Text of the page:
Blair's Memoirs Tell of Buddying Up to Bush and Ignoring Brown's Calls

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Kirsty Wigglesworth / AP

Copies of A Journey, the memoirs of former British Prime Minister Tony Blair, are on display at a bookstore in London on Sept. 1, 2010

History, it seems, is no longer written by the victors but by those who get their memoirs onto the bookshelves first. And Britain's most electorally successful Labour leader, former Prime Minister Tony Blair, has seized his moment.

It's been just three years since Blair was forced from office early by his own party, and only four months since his successor and tormentor, Gordon Brown, ended Labour's 13 years in power by losing the May 2010 general election. But already, Blair has produced A Journey: My Political Life, his revealing and intimate account of Labour's reign, backing it with his first major interview since he left 10 Downing Street.

So we read that Blair believes Labour lost in May because under Brown — of whom Blair says he always knew would be a "disastrous" Prime Minister — the government turned away from the Blairite New Labour agenda of public-services and welfare reform.

Blair confirms what everyone knew but was always dismissed by his spin doctors: his relationship with Brown, once his chief finance minister, had for years been broken virtually beyond repair, and Blair held back from sacking Brown only out of fear that the Scot would be more powerful, dangerous and left wing outside the Cabinet. Blair even claims credit for what was believed to have been Brown's most radical policy: giving independence to Britain's central bank as a first act after Labour's 1997 landslide election victory.

And with impeccable timing, Blair steps into the current election campaign for a new Labour leader — which was launched on Wednesday, the day of the book's publication — by insisting that the party should stick with the centrist, New Labour theme of change. "The danger for Labour now is that we drift off, or even move decisively off, to the left," Blair writes. "If we do, we will lose even bigger next time. We have to buck the historical trend and face up to the reasons for defeat squarely and honestly."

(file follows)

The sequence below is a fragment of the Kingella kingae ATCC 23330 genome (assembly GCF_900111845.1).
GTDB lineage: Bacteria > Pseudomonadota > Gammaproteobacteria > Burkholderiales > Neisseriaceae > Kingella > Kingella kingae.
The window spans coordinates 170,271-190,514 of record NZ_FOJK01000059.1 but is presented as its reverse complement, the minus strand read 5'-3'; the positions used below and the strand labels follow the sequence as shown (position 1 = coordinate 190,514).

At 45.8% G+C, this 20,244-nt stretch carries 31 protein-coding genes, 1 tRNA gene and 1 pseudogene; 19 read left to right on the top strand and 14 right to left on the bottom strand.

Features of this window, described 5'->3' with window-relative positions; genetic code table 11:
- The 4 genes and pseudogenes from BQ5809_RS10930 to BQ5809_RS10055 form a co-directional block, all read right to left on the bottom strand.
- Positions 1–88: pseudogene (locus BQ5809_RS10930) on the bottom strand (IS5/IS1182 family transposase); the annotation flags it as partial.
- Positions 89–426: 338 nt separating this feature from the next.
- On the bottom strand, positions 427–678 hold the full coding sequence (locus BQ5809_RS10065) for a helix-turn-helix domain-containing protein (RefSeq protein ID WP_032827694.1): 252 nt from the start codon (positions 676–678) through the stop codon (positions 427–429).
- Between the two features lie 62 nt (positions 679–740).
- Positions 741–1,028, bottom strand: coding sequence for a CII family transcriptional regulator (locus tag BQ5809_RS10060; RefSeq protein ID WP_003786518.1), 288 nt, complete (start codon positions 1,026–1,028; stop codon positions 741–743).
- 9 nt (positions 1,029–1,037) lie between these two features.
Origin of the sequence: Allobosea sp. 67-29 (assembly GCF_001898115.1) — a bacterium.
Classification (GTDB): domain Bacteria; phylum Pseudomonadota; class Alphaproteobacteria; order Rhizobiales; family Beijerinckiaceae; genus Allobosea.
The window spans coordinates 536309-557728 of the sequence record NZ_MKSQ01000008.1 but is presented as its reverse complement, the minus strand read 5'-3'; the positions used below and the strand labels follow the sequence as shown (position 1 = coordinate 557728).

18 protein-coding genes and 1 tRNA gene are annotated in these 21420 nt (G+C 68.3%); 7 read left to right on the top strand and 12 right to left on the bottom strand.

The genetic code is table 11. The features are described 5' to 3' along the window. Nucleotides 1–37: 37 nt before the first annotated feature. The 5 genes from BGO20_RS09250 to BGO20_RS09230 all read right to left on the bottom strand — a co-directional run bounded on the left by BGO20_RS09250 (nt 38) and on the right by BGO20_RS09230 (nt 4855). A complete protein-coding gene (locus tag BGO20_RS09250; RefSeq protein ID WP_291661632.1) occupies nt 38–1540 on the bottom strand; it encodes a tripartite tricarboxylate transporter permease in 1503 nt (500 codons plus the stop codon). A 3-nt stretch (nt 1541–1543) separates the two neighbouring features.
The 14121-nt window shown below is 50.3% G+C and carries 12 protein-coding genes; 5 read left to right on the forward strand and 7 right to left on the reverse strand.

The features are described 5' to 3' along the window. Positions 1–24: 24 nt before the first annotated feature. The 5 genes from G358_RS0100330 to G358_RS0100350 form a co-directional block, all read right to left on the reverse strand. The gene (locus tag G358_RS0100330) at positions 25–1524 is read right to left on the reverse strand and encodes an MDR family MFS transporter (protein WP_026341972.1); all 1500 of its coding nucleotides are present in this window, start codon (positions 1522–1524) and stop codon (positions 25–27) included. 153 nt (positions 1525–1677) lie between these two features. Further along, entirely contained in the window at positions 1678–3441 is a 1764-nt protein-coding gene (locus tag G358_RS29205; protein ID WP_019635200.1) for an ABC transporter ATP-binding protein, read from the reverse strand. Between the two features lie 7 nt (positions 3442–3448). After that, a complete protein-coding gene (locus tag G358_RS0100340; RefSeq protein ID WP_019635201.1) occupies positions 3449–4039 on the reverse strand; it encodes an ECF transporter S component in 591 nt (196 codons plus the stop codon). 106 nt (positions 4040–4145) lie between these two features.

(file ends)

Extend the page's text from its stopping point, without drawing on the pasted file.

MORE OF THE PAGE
The book has met with a mixed response. Some commentators have described it as a "fascinating, well-written and revealing" read from the longest-serving Labour Premier ever. Others dismiss it as a "self-serving, divisive and one-sided" account of his time in power and a blatant attempt to justify his actions, like the war on Iraq, after the event.

Perhaps most significantly, all five contenders in the election to be the new Labour leader — brothers and former ministers Ed and David Miliband, Ed Balls, Andy Burnham and left winger Diane Abbott — have expressed reservations, or downright anger, about the book and its timing, with all of them suggesting that it is time to move on from the Blair era. "I am my own person," said former Foreign Secretary David Miliband, widely accepted as Blair's favored candidate during a TV leadership debate on the evening of the book's publication. "I look forward to the day when Tony says he is a Milibandite rather than people asking me whether I am a Blairite." And former minister Burnham said, "It really saddens me that battles of the past are being brought to bear on this leadership election."

Unsurprisingly, it is the details of the relationship between Blair and Brown, the two most powerful men in the last government, that has produced the most headlines. In A Journey Blair describes Brown variously as "maddening," "strange" and with "zero emotional intelligence," saying he became near impossible to work with. "Was [Gordon] difficult, at times maddening? Yes," Blair writes. "But he was also strong, capable and brilliant, and those were qualities for which I never lost respect."

Blaire may not have lost respect for those qualities, but he clearly lost his patience with the man who was constantly pressing him to stand aside, revealing in one sharply funny passage that he even stopped taking calls from him: "Poor Jon [an adviser] would come in and say: 'The chancellor really wants to speak to you.' I would say: 'I am really busy, Jon.' And he would say: 'He is really demanding it.' Then I would say: 'I'll call him soon.' And Jon would say: 'Do you really mean that, prime minister?' And I would say: 'No, Jon.' "

To the dismay of his critics, nowhere in A Journey does Blair express regret over his decision to go to war in Iraq, which has done more to define his premiership and legacy than any other. "I am unable to satisfy the desire even of some of my supporters, who would like me to say: it was a mistake but one made in good faith," he writes.

Nor is there any recanting of his controversial — among many Labour supporters — backing for a Republican U.S. President, George W. Bush, on whom Blair heaps lavish praise. "I was asked recently which of the political leaders I had met had the most integrity. I listed George near the top," he says in his book. " Some people were aghast, thinking I was joking. He had genuine integrity and as much political courage as any leader I ever met. He was, in a bizarre sense, a true idealist."

Brown has refused to comment on the book, but close friends say he is deeply unhappy at the way he has been portrayed, and they have branded the book "unfair and one-sided."

Whatever Blair intended by publishing his memoirs before the wounds of Labour's loss have had time to heal, his attempt to write the history of the longest Labour administration ever seems unlikely to go unchallenged. Brown has signaled that he has no intention of producing his own version of these fascinating and extraordinary events. But many now wonder if he will continue to resist the desire to write Labour's history his way.